Refugee History is an initiative of the University of East Anglia. It has been jointly funded by the School of History, the Faculty of Arts, and from UEA's internal impact fund.
Refugee History is a site and interactive network for journalists, policy-makers, lawyers, NGOs, students, activists, academics, writers and artists and anyone interested in enriching and informing current debates about refugees with new research, insights and reports. It provides a platform for academic research, evidence from the field, professional expertise and personal experience relating to the broad issues of refugees and refugeedom.
Refugee History also operates as an online network through which members are able to share their perspectives on matters refugee, highlight new research, promote best practice, and develop new and collaborative research methods aimed at making an impact on current debates. Our members are some of the foremost thinkers and practitioners dealing with refugee issues today and come from many sectors, disciplines and parts of the world. Our directory is for public use and serves as a go-to guide of who to talk to about the many different facets of refugee and migration issues and scholarship.
If you are a journalist or work in policy or civil society and are looking for an expert to speak to about your work, research of challenges you face then please get in touch. We can put you in touch with our experts and share their research with you, all free of charge.
We have no political agenda, are entirely independent and no shared objectives connect us other than the desire to bring evidence, expertise and experience to current conversations around refugee and migration issues.
Professor Lyndsey Stonebridge, Joint Project Lead
Lyndsey Stonebridge is Professor of Humanities and Human Rights in the Department of English Literature and Institute for Research into Superdiversity, (IRiS) at the University of Birmingham. Her research focuses on twentieth-century and contemporary literature and history, Human Rights, and Refugee Studies, drawing on the interdisciplinary connections between literature, history, politics, law and social policy. She is a scholar of the political philosopher, Hannah Arendt and following Arendt, adopts a comparative and question-driven approach to modern cultural history.
Dr Becky Taylor, Joint Project Lead
Becky is Reader in Modern History UEA and Britain’s leading historian of Gypsies, Roma and Travellers. Her research is focused on minorities, migration and the state and is an expert in the histories of state expansion, migration, ideologies and violence as well as histories of empire, xenophobia and identity.
Dr Kate Ferguson, Impact & Research
Kate is Research & Policy Director at Protection Approaches an Research Associate at the University of East Anglia, where she teaches on human rights, international justice, and contemporary mass violence. Kate specialises in bringing academic and field research to policy.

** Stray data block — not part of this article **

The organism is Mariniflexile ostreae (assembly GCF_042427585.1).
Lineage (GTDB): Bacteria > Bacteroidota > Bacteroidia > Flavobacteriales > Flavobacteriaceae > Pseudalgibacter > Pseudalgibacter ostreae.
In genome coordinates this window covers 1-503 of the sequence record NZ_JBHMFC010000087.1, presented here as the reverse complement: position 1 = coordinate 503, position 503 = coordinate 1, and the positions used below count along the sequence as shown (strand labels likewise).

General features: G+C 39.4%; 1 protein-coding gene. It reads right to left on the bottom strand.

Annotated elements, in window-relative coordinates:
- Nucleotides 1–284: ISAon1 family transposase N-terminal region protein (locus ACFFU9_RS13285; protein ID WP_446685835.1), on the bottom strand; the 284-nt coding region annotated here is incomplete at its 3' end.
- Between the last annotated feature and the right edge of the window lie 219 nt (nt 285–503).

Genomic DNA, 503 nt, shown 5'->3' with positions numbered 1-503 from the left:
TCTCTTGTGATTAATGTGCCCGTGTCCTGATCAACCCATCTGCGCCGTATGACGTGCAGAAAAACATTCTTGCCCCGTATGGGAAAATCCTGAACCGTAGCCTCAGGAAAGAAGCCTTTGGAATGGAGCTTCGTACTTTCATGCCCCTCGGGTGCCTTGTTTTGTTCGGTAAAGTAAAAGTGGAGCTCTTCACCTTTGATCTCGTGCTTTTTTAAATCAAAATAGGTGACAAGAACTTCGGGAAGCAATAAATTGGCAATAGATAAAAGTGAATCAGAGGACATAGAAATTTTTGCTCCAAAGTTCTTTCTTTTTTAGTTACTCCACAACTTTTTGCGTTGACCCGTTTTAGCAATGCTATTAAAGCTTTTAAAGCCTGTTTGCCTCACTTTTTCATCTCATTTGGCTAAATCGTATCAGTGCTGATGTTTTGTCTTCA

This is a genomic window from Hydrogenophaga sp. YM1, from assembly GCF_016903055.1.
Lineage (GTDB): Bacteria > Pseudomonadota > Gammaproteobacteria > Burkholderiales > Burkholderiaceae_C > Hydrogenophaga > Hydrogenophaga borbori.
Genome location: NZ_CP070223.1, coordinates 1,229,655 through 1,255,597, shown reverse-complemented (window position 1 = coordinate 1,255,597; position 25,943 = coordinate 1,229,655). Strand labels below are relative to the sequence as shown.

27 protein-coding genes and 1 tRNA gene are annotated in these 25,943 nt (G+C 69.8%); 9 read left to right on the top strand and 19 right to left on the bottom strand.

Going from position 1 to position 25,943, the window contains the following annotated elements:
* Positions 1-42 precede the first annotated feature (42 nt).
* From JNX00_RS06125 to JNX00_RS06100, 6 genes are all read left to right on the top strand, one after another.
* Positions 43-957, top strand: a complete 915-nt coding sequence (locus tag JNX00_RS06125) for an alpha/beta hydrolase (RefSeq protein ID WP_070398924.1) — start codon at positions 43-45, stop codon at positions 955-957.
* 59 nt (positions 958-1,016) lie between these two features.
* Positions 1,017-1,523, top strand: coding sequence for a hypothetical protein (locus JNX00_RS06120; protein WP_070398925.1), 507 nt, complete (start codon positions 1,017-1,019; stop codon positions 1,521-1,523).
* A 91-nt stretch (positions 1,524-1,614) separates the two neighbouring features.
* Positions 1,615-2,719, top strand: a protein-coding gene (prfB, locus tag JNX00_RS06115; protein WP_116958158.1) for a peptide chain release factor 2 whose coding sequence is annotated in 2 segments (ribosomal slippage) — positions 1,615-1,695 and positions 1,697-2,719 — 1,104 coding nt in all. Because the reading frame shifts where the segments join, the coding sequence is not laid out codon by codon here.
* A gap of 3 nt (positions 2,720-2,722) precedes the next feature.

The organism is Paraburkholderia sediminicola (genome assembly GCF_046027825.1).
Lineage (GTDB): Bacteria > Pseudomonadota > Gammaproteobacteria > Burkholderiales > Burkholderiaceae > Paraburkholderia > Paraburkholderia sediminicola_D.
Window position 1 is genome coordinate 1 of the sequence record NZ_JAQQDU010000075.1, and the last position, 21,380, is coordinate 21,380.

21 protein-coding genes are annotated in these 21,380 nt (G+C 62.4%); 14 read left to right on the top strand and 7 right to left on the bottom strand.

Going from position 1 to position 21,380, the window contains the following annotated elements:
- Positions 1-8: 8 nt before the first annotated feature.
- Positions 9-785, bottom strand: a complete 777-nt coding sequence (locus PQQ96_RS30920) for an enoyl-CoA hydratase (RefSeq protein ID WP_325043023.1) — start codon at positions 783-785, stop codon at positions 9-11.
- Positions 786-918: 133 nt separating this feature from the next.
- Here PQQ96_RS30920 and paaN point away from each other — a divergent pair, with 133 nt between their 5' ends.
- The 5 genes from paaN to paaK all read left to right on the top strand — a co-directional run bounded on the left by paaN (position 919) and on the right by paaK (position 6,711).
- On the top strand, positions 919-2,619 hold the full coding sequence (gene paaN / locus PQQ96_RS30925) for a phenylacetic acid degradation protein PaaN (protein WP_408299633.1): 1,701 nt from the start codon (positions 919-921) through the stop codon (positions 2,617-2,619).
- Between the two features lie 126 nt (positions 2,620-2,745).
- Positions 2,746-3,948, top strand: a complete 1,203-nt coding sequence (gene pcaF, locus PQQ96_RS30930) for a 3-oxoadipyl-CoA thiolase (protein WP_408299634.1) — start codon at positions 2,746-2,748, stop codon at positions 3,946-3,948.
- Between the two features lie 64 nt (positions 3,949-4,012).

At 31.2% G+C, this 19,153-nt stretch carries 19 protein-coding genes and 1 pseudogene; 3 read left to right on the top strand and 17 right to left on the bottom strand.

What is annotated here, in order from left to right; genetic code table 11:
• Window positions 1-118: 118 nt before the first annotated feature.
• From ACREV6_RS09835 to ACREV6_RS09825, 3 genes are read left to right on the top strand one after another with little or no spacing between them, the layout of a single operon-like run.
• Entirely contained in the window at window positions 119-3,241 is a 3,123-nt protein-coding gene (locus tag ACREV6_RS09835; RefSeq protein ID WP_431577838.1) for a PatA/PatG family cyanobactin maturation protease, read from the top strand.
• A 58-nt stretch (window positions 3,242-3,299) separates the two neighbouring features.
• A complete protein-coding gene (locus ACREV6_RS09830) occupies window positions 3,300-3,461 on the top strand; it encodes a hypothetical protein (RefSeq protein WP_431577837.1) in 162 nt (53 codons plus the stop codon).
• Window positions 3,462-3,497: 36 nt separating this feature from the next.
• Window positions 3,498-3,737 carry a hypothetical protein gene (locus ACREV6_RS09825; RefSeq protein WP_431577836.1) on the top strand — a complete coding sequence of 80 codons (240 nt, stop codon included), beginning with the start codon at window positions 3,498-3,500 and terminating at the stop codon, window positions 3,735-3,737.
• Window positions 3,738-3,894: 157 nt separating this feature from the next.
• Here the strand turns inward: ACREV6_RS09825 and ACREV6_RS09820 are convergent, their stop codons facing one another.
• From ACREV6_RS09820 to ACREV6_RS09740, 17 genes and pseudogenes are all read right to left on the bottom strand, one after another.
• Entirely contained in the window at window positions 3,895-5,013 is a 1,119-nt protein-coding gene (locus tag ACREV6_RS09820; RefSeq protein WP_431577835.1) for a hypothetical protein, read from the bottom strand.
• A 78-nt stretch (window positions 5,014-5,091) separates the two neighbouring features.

Hari Reed, Research and Co-Editor
Hari curates the Refugee History site and manages the experts directory. She coordinated Refugee History's contribution to the 2017 Being Human festival. She is a PhD student at the University of Birmingham. Her research explores the ways that grassroots refugee organisations represent refugees creatively and on social media.
Providing strategic advice and oversight to our activities.
Dr Jeff Crisp has held senior positions with UNHCR, where he was Head of Policy Development and Evaluation, as well as Refugees International (Senior Director for Policy and Advocacy) and the Global Commission on International Migration (Director of Policy and Research). He has also worked as an academic, journalist and in the NGO sector. Jeff has first-hand experience of refugee situations throughout the world and has published, lectured and broadcast extensively on humanitarian issues. He holds a Masters degree and PhD in African Studies and Political Science from the University of Birmingham. He is currently a Research Associate at the Refugee Studies Centre, University of Oxford, an Associate Fellow at Chatham House and Honorary Professor at the School of Global Studies, University of Sussex.
Lisa Matthews is a coordinator at Right to Remain, a national organisation that works with groups across the UK supporting people to establish their right to remain with dignity and humanity, and challenges injustice in the asylum and immigration system. Lisa has worked at Right to Remain since 2011. Her previous experience is in providing psycho-social support to refugees in Cairo, mental health community outreach with London's Somali and Bangladeshi communities, asylum and immigration legal casework, integration case management with refugees, and asylum advice. She has a Masters Degree in War, History and Memory from the University of Manchester.
Daniel Trilling is editor of New Humanist magazine and a journalist whose reporting and commentary on refugees in Europe has been published by the London Review of Books, Guardian and New Statesman among others. He is the author of Bloody Nasty People: the Rise of Britain's Far Right (Verso, 2012) and the forthcoming Lights in the Distance: Exile and Refuge at the Borders of Europe (Picador, 2018).